18-27 Year Olds: Filling The Gap With The Bridge

The Bridge

Garland, Rockwall, Rowlett, Sachse and Wylie churches band together to offer young adult ministry

“What I like most about The Bridge is that it fills a gap in ministry where we often see a void — a group for 18- to 27-year-olds who are often disconnected from church life.” For Collin College student Corbin Hoevers, 20, The Bridge young adult ministry has become a place to make real connections with others his age and in his stage of life. 

This young adult group is a collaborative partnership of five churches in the northeast suburbs of Dallas: First UMC Garland, First UMC Rockwall, First UMC Rowlett, First UMC Sachse and Wylie UMC. They have been gathering weekly for dinner, conversation and a lesson about faith since August 2023. 

Rev. Travis Burdett, Associate Pastor at First UMC Rowlett, recognized the need to fill this gap in ministry with young adults and began by emailing the churches within a 10-mile radius. 

“There are not enough young adults in any single church to form a coherent group,” Burdett said, “but it’s a vital ministry for those that are in the church.”

Burdett experienced strong collaborative youth ministry through UM Army and also participated in a group of young adults from several churches when he was attending Collin College. 

“I was really involved in the Wesley Foundation at the University of Oklahoma, and I really appreciated how that was a place where I could experiment with leadership, and I was free to fail,” Burdett recalled. “So I've become a really big believer in giving the young adults in the group the freedom to take charge and take leadership.”

While he originally intended The Bridge to be discussion-based, the young adults expressed a desire to learn. “At the Holy Spirit’s leading and their passion, it’s become more me teaching them about things. They have a real hunger to learn about aspects of faith that maybe they didn’t learn at church or in school and a real excitement around that,” Burdett said. 

For UTD student Liberty Cowan, 19, the group has helped her strengthen her faith. “We talk about faith and its practical application in a young adult's life," she said. “I feel like I can connect with God on a more tangible level.”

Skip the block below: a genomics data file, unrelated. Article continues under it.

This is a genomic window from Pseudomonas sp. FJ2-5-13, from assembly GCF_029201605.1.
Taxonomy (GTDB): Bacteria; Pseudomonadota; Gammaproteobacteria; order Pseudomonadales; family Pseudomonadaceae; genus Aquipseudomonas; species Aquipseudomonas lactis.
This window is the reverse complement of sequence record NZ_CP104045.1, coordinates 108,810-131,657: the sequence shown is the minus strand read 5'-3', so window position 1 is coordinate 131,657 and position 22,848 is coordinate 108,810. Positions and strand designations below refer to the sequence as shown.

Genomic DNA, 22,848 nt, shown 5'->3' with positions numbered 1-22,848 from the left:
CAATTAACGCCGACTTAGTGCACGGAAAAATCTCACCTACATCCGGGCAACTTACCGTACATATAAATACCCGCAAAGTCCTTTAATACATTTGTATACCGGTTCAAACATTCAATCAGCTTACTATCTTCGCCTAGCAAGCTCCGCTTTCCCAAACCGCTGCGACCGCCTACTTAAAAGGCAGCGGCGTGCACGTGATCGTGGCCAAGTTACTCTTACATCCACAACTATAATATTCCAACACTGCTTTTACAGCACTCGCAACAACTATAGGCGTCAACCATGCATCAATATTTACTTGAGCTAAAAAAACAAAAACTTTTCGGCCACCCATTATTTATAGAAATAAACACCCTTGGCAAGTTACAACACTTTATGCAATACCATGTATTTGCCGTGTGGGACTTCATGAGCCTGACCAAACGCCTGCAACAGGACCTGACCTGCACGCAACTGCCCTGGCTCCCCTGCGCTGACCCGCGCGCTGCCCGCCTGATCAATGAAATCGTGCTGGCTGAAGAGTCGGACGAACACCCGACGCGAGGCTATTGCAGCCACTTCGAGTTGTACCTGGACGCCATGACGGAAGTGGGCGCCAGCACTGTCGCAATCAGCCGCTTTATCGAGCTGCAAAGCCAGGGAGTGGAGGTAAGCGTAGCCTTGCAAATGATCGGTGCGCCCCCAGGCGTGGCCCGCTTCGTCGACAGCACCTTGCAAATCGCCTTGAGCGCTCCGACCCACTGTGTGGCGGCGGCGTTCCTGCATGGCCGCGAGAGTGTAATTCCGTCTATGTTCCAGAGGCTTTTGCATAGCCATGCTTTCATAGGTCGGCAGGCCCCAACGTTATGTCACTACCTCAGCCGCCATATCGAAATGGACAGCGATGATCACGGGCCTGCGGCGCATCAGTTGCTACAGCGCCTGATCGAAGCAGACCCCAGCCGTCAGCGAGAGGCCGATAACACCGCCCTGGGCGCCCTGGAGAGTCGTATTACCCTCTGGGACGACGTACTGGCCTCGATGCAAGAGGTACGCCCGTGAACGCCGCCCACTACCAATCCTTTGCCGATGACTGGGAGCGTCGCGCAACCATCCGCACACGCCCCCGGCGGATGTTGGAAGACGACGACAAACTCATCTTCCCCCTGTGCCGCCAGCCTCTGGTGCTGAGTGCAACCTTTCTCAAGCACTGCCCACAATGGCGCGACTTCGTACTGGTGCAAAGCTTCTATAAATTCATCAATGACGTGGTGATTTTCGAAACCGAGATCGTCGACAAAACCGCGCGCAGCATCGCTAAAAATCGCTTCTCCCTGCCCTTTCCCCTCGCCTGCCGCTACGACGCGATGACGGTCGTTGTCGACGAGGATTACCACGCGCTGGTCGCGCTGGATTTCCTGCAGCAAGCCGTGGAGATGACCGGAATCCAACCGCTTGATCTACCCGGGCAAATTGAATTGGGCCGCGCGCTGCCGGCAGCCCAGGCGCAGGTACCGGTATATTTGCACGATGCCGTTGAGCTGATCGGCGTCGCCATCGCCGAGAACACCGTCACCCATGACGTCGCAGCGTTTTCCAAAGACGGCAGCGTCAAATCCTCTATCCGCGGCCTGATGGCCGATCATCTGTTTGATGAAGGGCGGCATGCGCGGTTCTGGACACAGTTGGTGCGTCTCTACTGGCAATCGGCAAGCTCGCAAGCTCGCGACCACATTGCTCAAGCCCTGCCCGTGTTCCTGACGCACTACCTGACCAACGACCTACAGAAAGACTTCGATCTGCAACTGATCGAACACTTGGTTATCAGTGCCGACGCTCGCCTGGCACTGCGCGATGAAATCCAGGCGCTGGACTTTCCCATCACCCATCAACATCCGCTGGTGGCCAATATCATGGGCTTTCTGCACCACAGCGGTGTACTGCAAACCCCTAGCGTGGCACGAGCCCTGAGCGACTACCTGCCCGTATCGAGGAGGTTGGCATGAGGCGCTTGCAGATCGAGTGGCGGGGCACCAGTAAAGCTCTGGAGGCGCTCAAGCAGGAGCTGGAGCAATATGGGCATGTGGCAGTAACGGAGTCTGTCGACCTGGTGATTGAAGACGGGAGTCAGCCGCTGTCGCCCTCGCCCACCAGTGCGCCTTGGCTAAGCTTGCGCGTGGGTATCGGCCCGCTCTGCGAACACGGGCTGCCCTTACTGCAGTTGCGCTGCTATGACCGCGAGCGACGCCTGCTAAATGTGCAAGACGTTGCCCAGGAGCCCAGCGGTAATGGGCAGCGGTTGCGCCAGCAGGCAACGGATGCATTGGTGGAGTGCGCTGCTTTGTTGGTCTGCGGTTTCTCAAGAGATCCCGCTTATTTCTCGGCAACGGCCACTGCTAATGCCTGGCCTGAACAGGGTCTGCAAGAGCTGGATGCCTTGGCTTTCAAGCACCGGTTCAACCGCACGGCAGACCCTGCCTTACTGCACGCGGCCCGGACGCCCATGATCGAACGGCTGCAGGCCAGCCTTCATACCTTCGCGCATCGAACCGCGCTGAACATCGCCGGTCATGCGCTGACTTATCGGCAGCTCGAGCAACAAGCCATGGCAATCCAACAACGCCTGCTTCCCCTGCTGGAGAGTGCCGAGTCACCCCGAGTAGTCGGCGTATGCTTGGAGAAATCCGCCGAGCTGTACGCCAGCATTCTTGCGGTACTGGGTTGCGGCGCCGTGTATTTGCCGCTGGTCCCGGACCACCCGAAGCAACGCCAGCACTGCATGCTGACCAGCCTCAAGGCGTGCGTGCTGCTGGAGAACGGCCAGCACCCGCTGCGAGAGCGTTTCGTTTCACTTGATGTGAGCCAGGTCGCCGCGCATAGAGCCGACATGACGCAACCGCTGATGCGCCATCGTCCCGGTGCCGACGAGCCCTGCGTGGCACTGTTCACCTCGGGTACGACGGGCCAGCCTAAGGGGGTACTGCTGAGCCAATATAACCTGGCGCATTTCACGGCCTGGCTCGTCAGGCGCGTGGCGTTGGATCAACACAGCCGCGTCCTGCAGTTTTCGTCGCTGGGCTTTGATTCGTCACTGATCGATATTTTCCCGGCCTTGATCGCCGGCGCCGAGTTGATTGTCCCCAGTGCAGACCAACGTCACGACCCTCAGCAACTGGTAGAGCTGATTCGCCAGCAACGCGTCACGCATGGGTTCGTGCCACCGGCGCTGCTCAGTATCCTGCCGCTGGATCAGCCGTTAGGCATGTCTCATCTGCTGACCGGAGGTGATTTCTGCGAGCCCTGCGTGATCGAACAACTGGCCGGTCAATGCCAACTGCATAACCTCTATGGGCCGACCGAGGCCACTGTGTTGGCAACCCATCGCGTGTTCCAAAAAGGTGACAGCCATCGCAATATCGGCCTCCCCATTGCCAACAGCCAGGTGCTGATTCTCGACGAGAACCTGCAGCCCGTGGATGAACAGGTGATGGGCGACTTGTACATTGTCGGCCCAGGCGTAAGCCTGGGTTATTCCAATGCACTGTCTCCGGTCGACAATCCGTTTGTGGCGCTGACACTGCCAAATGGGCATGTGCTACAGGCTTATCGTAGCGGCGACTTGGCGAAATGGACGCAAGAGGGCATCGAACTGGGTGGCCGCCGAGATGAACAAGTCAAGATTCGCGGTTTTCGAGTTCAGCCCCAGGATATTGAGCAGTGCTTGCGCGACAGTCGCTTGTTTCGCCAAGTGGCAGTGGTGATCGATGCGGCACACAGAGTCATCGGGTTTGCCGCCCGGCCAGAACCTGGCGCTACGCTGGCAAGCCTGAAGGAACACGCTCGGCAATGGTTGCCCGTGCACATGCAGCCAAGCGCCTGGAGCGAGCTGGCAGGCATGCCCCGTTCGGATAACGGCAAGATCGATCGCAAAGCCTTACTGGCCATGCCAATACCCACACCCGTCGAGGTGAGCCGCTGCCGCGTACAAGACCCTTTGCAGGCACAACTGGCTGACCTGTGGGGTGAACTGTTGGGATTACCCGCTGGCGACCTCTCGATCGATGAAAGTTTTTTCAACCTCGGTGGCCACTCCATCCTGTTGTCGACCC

While some are in college and others are in the workforce, these young adults have found common ground and built a strong support system with one another. 

“Good things happen when a trusting community is built. That’s where discipleship really happens and I’ve seen that slowly develop,” Burdett said. “There’s always that transient nature of young adult life, but it’s clearly become important to them to come together.” 

Consistency is a common challenge in young adult ministry because it’s much harder for young adults to attend every week. Cowan said, “The Bridge is a ‘no-commitment’ sort of group. Life happens, and sometimes you have to miss the meeting one week. There is no shame in it, and you are welcomed back with open arms every time.”

The group shares their worries, anxieties and joys with one another, and they often check in with each other about what’s going on in their lives. It has also helped the members see new and differing points of view. 

“The group has helped me take in perspectives from many different people which I think is an important staple of Christianity,” Hoevers said. “Whether that be from hearing about what’s going on in fellow members’ lives or learning about different denominations or religions in a recent study series. I hope to see our group reach plenty more young adults in the area. I would love to connect with as many new people as possible and see the group grow organically.”

Cowan shares that desire for the group to grow. “I hope that more and more young adults will find safety and comfort in this group like I do,” she said. “We can travel, visit more churches and learn even more about the world we are trying to navigate.”

As the young adults in The Bridge navigate their world, Burdett notes that many of their stresses are connected to questions of identity and who they are apart from their families, as well as how to handle the challenges of life. 

“Money is so much harder today compared to 20 years ago from where I was,” Burdett said. “It’s so much harder to make a living wage, so much harder to pay for a car. Everything seems to be a little bit harder, so there's stress and anxiety around that. And I also think there’s a passion to dig into their faith, but a wariness of a safe place to do that.”

The Bridge has become a safe place to bring anxieties about life and questions about faith as they learn and grow. The leaders recognize that this could be a reproducible model for other churches and have begun working with Rev. Marianne Brown-Trigg, campus minister at the Denton Wesley, on how to make The Bridge scalable for other clusters of churches. 

This ministry is doing more than filling a void for young adults, it is helping shape the future leaders of our church. 

Burdett emphasized: “These are the people that are going to be leading our church. Whether they’re our pastors or not, they’re going to be our SPRC leaders, our trustees, our worship leaders, and we need to be pouring into them.”

Published: Wednesday, February 21, 2024